NAKASA’S LEGACY LIVES ON
By: Zukiswa Ndaba
As the nation reburied the remains of Nathaniel Ndazana Nakasa, the Ethekwini Municipality is striving to keep his legacy alive.
As part of hounoring Nakasa, the Old Court House Museum is hosting an exhibition that celebrates his work and achievements.
The aim of the exhibition is to raise awareness of his impact on our democracy and freedom of expression.
The exhibition consists of Nakasa’s articles and belongings: the trunk that he used to store his clothes on, the packet of cigarettes that he always had in his pocket, his type-writer and quotes from his book, The Native of No-where.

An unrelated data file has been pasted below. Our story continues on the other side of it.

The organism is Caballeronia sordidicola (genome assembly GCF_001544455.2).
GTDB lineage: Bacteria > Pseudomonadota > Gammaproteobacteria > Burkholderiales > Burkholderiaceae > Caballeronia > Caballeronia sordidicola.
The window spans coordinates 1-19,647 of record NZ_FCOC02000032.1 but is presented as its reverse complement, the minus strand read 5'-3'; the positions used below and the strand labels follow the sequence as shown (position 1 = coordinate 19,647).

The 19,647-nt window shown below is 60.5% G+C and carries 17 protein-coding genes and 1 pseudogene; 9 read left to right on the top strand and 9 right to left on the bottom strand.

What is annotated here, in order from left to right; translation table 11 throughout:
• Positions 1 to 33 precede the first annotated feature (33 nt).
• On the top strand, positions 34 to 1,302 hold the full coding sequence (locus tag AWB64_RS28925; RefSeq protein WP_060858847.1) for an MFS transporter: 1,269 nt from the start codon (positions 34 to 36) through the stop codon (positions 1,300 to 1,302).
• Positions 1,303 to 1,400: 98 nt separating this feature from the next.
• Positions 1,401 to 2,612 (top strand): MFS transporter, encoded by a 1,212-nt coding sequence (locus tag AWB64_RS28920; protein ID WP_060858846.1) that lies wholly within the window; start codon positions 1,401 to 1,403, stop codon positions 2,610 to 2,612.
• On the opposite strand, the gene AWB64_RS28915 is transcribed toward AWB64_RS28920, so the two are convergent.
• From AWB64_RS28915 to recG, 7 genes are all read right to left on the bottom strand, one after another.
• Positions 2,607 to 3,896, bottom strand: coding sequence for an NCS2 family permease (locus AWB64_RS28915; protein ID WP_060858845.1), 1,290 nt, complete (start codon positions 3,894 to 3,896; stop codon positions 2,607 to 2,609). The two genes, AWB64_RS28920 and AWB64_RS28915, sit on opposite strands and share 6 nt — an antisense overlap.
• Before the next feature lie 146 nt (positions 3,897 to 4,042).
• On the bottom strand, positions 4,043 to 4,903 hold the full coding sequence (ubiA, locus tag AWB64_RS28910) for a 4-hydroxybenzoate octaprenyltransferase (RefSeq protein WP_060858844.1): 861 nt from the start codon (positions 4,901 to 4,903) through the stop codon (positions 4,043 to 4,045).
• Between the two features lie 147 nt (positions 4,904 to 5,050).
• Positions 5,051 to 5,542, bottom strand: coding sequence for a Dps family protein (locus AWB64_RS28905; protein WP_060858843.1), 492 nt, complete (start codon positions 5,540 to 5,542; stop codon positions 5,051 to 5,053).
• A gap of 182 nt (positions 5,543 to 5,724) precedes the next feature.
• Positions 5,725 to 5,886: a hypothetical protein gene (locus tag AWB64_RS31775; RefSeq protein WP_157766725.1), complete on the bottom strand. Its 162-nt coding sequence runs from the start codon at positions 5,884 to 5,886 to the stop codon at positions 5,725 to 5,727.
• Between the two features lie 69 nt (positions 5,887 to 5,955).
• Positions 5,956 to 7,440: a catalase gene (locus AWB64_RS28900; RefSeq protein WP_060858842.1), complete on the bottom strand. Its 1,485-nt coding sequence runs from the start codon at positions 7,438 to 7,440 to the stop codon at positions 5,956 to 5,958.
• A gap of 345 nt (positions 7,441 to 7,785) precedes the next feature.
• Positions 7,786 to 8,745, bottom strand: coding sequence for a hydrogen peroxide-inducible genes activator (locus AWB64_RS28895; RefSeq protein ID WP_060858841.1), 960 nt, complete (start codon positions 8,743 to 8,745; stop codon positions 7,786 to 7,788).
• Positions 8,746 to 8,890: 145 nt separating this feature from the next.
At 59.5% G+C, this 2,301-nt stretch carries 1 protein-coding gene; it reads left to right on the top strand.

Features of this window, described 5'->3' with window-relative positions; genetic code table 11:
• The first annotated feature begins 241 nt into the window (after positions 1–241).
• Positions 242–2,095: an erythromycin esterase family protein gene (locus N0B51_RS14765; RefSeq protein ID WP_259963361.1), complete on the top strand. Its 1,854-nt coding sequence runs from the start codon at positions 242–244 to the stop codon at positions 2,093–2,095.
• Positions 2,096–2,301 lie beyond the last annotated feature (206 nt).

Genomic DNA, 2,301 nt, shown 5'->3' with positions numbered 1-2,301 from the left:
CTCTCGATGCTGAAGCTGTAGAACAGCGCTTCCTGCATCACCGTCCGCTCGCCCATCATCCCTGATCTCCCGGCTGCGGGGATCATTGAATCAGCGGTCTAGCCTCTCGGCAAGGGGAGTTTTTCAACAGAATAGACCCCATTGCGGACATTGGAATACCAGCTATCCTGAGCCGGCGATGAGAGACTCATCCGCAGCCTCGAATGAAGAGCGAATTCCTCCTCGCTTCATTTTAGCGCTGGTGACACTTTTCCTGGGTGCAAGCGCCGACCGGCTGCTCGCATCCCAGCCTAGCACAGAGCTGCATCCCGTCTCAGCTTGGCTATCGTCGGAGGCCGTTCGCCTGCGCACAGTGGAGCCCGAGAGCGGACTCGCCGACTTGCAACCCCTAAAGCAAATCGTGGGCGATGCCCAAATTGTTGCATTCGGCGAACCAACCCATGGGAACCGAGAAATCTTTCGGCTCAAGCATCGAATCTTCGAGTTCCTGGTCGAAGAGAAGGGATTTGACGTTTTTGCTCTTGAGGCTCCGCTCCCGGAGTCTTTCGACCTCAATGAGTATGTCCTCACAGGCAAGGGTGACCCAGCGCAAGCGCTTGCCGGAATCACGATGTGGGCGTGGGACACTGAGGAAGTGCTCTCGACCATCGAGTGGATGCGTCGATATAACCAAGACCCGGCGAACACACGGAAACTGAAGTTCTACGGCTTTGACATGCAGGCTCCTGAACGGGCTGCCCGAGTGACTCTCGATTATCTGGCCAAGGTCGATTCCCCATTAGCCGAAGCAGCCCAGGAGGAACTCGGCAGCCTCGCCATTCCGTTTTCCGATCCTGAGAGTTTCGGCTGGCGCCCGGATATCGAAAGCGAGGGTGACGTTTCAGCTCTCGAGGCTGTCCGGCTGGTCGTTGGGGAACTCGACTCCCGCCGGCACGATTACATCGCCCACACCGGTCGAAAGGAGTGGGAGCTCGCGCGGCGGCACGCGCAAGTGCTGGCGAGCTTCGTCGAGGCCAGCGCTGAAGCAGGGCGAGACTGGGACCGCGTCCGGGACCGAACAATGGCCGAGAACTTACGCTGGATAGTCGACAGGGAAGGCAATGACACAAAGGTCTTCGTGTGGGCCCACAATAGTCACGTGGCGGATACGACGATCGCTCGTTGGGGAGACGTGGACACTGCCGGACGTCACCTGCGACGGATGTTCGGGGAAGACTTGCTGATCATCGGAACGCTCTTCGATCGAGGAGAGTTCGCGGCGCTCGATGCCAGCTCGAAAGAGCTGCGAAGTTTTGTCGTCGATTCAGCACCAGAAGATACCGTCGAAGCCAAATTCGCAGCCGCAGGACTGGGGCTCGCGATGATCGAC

The audience responce to the exhibition was rather impressive.
Among others, Thobile Gumede expressed her love for the late struggle hero and recognised his courage.
“I love Nat and his work too. But I certainly don’t think he committed suicide- somebody killed him. He was very brave, he wouldn’t have killed himself,” said Gumede.
The exhibition runs from the 6th of September and will end in December 2014. It has already attracted young and upcoming journalists who are inspired by Nakasa.
Creative Arts College Journalism Student, Labuye Mhlongo, said, “He really had passion for journalism unlike us- we just do it. But he taught me to be ambitious and make sacrifices when needed.”
The phenominal anti-apartheid legend/journalist was honoured by being laid to rest among other heroes at the Heroes Acre in Chesterville.